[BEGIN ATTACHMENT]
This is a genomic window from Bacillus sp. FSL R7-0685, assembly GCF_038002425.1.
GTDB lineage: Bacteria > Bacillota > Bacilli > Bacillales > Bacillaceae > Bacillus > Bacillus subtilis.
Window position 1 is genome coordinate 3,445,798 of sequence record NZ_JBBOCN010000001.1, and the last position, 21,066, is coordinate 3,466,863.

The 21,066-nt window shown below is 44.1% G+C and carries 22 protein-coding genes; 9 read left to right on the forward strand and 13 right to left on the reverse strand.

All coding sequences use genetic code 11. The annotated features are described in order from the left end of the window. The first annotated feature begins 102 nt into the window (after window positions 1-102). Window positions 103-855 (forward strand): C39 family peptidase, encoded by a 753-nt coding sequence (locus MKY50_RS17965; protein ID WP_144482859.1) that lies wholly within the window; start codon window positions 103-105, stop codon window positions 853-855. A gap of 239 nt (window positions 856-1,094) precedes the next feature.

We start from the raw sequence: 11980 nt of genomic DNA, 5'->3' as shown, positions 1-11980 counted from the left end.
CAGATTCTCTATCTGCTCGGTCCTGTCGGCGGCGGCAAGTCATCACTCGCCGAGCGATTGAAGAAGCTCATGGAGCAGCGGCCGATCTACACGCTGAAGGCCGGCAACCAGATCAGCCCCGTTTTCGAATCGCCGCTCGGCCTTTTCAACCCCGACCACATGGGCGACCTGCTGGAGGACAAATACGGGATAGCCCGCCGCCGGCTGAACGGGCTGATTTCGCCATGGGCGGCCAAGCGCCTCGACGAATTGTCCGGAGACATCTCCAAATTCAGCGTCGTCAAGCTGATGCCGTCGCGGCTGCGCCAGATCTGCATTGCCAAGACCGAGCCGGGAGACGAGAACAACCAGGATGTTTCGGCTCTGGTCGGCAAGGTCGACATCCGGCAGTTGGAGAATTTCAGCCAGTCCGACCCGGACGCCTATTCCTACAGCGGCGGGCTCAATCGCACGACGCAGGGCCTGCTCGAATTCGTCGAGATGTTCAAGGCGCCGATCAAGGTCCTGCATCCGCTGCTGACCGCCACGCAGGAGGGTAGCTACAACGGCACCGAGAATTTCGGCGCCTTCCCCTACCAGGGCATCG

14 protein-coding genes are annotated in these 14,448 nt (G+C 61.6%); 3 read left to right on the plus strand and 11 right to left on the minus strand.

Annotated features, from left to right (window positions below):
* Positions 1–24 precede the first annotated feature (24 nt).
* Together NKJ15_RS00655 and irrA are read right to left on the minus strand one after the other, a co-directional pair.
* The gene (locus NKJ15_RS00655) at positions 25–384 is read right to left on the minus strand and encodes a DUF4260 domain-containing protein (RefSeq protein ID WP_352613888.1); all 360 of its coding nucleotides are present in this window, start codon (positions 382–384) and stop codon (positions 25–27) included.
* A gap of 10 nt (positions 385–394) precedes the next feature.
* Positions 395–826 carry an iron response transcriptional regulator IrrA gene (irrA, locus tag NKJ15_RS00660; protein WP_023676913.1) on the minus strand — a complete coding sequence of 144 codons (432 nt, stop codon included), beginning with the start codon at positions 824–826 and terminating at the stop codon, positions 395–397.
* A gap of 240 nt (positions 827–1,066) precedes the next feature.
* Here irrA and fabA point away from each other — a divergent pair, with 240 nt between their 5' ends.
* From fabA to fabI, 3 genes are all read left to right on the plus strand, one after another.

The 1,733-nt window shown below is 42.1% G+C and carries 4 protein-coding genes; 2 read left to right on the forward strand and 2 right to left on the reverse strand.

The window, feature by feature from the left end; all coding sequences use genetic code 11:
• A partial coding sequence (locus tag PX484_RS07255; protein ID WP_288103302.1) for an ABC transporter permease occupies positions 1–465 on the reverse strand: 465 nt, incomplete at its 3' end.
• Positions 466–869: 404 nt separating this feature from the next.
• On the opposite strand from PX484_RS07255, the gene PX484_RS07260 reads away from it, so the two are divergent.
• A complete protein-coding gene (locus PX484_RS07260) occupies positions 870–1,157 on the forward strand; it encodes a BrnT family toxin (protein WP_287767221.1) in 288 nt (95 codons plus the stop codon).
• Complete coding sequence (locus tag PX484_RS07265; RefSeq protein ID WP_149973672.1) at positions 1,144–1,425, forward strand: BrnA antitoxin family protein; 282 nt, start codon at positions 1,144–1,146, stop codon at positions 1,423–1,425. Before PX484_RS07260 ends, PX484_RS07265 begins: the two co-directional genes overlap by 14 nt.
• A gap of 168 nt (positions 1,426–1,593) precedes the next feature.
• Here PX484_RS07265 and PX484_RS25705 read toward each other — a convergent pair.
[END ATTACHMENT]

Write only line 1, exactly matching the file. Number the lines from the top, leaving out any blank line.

This is a genomic window from Bacillus sp. FSL R7-0685, assembly GCF_038002425.1.